Bear in mind that while vitamins and the essential amino acids and fats were all discovered over a hundred years ago, there has never been any sign of there being an essential carbohydrate. The minimum daily requirement for carbohydrate intake is, in fact, 0 (zero) grams. This is because the body is perfectly capable of manufacturing all the glucose it needs (a small amount, actually) from various sources.
By contrast, there are a number of essential amino acids required in our diet (somewhere between 10 and 30; I’m too lazy to look them all up right now) and two types of essential fats (ω-3 and ω-6 fatty acids). “Essential” here means simply that the body cannot manufacture these out of other materials. We don’t necessarily need vast quantities of them. Most amino acids used in the human body can be inter-converted, and so can most fatty acids.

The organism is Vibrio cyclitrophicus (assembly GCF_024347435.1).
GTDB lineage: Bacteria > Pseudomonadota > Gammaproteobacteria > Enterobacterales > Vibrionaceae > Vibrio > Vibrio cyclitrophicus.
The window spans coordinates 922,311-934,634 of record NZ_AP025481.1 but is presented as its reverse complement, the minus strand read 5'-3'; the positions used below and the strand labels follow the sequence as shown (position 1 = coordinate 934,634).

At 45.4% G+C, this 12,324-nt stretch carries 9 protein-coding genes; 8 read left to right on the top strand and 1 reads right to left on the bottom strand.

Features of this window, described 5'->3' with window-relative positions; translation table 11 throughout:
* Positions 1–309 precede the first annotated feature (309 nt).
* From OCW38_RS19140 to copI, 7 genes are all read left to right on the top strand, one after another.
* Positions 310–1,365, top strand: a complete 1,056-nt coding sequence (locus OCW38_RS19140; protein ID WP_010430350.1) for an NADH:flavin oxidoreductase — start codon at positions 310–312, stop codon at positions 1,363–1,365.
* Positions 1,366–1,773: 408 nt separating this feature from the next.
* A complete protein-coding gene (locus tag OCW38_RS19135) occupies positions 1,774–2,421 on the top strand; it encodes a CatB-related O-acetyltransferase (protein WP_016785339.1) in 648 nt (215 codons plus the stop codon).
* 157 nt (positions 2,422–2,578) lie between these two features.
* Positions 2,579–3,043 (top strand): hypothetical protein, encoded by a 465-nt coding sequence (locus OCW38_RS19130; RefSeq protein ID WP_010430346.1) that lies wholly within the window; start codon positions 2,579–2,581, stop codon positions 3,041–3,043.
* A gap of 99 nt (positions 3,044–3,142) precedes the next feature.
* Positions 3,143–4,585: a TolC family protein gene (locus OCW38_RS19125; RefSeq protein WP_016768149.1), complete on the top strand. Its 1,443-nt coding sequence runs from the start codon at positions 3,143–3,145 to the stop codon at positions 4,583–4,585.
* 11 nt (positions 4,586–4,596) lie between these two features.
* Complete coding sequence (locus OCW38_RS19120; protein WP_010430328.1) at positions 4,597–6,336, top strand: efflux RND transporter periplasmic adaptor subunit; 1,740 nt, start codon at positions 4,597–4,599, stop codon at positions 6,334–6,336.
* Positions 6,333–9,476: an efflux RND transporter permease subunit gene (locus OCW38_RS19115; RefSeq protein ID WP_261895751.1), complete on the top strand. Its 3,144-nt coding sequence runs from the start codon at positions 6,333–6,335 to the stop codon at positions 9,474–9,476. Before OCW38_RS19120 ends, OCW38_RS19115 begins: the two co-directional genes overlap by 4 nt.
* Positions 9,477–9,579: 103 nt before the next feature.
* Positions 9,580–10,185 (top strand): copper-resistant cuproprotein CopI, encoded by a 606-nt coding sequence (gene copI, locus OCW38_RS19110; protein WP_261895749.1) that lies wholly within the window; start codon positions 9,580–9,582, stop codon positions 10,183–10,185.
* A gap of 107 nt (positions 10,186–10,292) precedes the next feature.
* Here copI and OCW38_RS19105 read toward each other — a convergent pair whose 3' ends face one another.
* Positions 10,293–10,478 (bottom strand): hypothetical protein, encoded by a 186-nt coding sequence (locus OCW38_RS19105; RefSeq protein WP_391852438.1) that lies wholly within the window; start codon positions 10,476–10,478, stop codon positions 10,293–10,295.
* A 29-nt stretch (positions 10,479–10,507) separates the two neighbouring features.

Every cell in the body is capable of using glucose, but most of them are also able to metabolise fatty acids and ketone bodies. You will hear figures quoted for how much glucose the brain needs each day, but there is actually some doubt as to exactly how much it actually does need, especially when we have ketones available to feed it with.